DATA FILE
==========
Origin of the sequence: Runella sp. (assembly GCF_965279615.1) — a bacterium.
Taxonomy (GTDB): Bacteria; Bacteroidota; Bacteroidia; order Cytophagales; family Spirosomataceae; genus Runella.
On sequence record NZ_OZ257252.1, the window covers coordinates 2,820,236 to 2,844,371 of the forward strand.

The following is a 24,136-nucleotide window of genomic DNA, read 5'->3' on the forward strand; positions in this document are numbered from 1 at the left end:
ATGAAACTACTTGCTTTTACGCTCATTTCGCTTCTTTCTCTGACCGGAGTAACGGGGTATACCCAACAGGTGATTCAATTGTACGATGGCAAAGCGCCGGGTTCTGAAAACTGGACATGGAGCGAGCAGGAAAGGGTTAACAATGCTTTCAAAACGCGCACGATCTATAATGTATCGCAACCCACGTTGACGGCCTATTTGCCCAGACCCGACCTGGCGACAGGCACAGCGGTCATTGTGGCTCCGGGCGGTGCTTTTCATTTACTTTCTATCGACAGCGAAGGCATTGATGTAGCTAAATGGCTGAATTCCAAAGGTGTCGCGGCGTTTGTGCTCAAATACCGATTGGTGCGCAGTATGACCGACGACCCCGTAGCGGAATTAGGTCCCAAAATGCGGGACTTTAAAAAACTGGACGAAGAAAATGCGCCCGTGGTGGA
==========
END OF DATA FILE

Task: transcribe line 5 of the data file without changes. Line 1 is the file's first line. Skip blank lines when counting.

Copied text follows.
ATGAAACTACTTGCTTTTACGCTCATTTCGCTTCTTTCTCTGACCGGAGTAACGGGGTATACCCAACAGGTGATTCAATTGTACGATGGCAAAGCGCCGGGTTCTGAAAACTGGACATGGAGCGAGCAGGAAAGGGTTAACAATGCTTTCAAAACGCGCACGATCTATAATGTATCGCAACCCACGTTGACGGCCTATTTGCCCAGACCCGACCTGGCGACAGGCACAGCGGTCATTGTGGCTCCGGGCGGTGCTTTTCATTTACTTTCTATCGACAGCGAAGGCATTGATGTAGCTAAATGGCTGAATTCCAAAGGTGTCGCGGCGTTTGTGCTCAAATACCGATTGGTGCGCAGTATGACCGACGACCCCGTAGCGGAATTAGGTCCCAAAATGCGGGACTTTAAAAAACTGGACGAAGAAAATGCGCCCGTGGTGGA